Welcome, Dr. Jessica Gladden

Jessica GladdenThe Fountain Hill Center is pleased to welcome new counselor Jessica Gladden as a part-time member of our permanent staff. Jessica will be seeing clients at the Grand Rapids Office on Tuesday afternoons and evenings, while continuing to teach in Ferris State University’s Social Work Program.

“Jessica’s energy, her experiences working with refugees and people suffering from complex trauma, and her passion for social justice are all wonderful additions to our Center,” notes Amy Van Gunst, Executive Coordinator for The Fountain Hill Center. “Her practice dovetails with a lot of what we already do, while adding some new pieces we didn’t have before.”

After teaching for ten years, starting and managing her own nonprofit, and writing a textbook (“Social Work Leaders Through History: Lives and Lessons”), Jessica realized that she missed working with people and missed the sense of giving back that she felt when she was in clinical practice. Although teaching and writing do involve working with people, she says, “it’s mostly quick, more business-oriented interactions. I’m looking forward to working with clients in a therapeutic setting, where I’ll be able to share knowledge in a different, more focused way.”

Jessica first discovered a passion for therapy and social work while working with refugees in South Africa, in El Salvador, and later, in Grand Rapids. While working as an Intake Coordinator and Family Therapist at the Grand Rapids YWCA, she found that many of the skills she honed working with refugees transferred to working with victims of sexual abuse and their families.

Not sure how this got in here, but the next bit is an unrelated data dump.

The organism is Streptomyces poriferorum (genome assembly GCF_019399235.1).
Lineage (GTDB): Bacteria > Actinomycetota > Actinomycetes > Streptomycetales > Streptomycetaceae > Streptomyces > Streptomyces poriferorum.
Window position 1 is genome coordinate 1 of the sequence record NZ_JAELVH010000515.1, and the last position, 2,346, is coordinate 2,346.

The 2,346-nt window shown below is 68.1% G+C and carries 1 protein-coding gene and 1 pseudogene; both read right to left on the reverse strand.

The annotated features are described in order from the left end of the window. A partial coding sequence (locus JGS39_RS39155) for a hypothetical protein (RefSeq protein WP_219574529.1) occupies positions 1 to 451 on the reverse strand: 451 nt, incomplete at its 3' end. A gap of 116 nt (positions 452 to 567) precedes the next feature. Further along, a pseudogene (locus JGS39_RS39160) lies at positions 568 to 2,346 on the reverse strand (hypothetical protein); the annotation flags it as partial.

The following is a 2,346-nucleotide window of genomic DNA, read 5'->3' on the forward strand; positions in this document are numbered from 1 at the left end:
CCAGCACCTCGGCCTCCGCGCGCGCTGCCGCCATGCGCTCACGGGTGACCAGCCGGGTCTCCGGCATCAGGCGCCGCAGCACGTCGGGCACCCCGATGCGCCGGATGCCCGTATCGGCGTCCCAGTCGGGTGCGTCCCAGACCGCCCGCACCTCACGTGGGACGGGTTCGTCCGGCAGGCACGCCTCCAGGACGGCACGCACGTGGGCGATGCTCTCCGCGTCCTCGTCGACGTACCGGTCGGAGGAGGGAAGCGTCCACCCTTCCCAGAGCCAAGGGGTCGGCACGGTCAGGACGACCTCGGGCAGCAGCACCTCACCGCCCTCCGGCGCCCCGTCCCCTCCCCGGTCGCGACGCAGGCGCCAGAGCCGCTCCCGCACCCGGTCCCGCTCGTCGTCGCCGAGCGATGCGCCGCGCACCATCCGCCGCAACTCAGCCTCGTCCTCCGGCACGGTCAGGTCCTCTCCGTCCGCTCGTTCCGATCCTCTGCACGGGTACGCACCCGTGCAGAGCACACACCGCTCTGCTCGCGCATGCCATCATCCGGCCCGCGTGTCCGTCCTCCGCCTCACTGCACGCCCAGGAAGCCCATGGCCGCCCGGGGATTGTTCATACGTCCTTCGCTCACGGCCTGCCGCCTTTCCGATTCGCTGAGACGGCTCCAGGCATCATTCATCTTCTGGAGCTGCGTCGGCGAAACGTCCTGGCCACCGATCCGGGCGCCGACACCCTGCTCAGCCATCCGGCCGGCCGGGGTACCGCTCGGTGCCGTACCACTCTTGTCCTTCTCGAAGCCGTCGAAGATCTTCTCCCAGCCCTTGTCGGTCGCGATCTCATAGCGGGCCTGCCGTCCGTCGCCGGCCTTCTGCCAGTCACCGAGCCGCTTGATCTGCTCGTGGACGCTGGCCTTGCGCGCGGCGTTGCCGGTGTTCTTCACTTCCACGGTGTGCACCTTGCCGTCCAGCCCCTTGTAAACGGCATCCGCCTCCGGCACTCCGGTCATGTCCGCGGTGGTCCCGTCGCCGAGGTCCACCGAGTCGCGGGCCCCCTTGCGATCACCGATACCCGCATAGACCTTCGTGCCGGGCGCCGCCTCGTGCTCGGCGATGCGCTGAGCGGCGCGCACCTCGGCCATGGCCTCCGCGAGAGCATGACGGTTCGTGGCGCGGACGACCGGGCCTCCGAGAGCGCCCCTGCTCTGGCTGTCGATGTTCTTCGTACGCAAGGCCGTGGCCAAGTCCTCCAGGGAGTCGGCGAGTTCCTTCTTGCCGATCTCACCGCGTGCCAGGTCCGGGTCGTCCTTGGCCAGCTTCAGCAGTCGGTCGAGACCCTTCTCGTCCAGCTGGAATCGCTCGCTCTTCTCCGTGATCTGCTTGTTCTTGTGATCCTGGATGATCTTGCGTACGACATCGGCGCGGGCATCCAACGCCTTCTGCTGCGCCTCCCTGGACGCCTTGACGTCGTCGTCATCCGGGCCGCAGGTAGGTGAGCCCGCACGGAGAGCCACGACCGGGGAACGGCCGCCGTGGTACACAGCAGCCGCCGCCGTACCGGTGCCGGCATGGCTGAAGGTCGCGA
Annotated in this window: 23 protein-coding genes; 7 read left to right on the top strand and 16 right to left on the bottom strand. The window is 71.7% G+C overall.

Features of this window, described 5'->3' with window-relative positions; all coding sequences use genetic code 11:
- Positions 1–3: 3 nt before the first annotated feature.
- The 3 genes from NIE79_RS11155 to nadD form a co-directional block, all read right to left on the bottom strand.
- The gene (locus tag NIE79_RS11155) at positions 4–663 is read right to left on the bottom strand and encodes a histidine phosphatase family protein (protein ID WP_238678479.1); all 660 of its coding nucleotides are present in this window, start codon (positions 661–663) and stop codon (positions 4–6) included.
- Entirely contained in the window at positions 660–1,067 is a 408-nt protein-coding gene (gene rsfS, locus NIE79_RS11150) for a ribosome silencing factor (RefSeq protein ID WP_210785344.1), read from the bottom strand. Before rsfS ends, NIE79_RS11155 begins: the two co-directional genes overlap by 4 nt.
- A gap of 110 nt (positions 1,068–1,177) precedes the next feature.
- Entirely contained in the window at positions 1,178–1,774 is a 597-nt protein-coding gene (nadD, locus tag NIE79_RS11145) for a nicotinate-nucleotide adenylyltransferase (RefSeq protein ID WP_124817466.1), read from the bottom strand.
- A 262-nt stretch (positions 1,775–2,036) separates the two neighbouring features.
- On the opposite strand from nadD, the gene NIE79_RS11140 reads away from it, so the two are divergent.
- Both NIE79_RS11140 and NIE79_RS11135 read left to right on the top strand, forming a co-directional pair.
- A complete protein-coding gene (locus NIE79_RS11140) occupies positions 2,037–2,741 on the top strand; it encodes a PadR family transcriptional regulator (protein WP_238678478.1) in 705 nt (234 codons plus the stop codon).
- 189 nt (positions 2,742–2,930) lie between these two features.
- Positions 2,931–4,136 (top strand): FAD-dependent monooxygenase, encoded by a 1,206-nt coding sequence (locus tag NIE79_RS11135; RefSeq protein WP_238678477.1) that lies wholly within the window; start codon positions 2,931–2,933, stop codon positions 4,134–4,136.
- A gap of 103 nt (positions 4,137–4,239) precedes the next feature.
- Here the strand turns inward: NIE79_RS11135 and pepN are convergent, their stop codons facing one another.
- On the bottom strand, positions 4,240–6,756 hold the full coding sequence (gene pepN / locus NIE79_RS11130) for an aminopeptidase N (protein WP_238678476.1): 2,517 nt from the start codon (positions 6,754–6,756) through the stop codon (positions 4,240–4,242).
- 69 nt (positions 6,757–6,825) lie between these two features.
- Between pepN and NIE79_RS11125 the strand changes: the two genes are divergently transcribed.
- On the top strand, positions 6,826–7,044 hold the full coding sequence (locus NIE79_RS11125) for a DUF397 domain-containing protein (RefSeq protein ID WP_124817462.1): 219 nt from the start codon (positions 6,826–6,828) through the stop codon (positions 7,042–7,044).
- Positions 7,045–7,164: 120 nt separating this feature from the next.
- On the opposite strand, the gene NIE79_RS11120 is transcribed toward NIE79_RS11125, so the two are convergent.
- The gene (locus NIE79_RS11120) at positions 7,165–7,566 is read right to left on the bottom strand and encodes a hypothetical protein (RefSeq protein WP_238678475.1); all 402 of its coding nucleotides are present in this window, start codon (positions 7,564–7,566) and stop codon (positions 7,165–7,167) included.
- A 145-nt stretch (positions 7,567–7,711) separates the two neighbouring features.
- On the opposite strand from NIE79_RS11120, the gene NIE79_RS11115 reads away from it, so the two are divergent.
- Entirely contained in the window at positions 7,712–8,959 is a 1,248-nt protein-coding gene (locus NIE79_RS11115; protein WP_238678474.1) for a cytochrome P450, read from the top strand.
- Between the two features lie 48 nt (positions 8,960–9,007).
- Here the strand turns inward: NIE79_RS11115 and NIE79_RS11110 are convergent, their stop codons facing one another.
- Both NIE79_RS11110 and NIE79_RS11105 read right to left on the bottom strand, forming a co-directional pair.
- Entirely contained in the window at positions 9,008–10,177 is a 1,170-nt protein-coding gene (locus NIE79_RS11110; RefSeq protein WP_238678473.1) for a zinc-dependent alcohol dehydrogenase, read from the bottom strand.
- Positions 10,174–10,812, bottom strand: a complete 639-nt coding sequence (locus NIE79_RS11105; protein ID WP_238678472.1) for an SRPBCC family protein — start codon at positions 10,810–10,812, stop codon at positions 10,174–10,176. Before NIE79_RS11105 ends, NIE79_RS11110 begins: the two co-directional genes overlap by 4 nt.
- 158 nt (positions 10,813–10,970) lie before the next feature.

GRHY - 200 Hour Yoga Immersion

Today, many of her clients walk in the door looking for ideas and skills they can use to calm down when triggered. She finds this is true for clients who haven’t experienced trauma, as well as for those who have. “Probably everyone could benefit from knowing more about how to remain calm in stressful situations.” Rather than making use of a particular therapeutic model like CBT, she takes a very client-centered approach and often makes use of somatic (body-based) therapies like yoga and mindfulness.

“The first yoga class I remember taking was in El Salvador, and it was in Spanish, so I really didn’t know what I was doing. But a lot of other people ended up helping me. I’ve discovered that if you don’t have a community, yoga can be a great way of finding a community.”

Jessica has completed her 200 Hour Teacher Training, with Trauma Informed & Trauma Sensitive Yoga Certification, at Grand Rapids Healing Yoga, and is looking forward to working trauma-informed yoga into her therapy practice. “I’d like to incorporate yoga into my therapy setting, as it has such important benefits for healing. As a practitioner, I’ve noticed how disconnected trauma survivors often are from their bodies.”

For those interested in learning more about the therapeutic benefits of yoga, as well as how trauma-informed yoga differs from other kinds of yoga, Jessica will be hosting a free workshop at The Fountain Hill Center’s Grand Rapids Office on Tuesday, April 10th from 7-8 PM. For more information on that and other yoga offerings, call (616) 456-1178 or email contact@fountainhillcenter.com.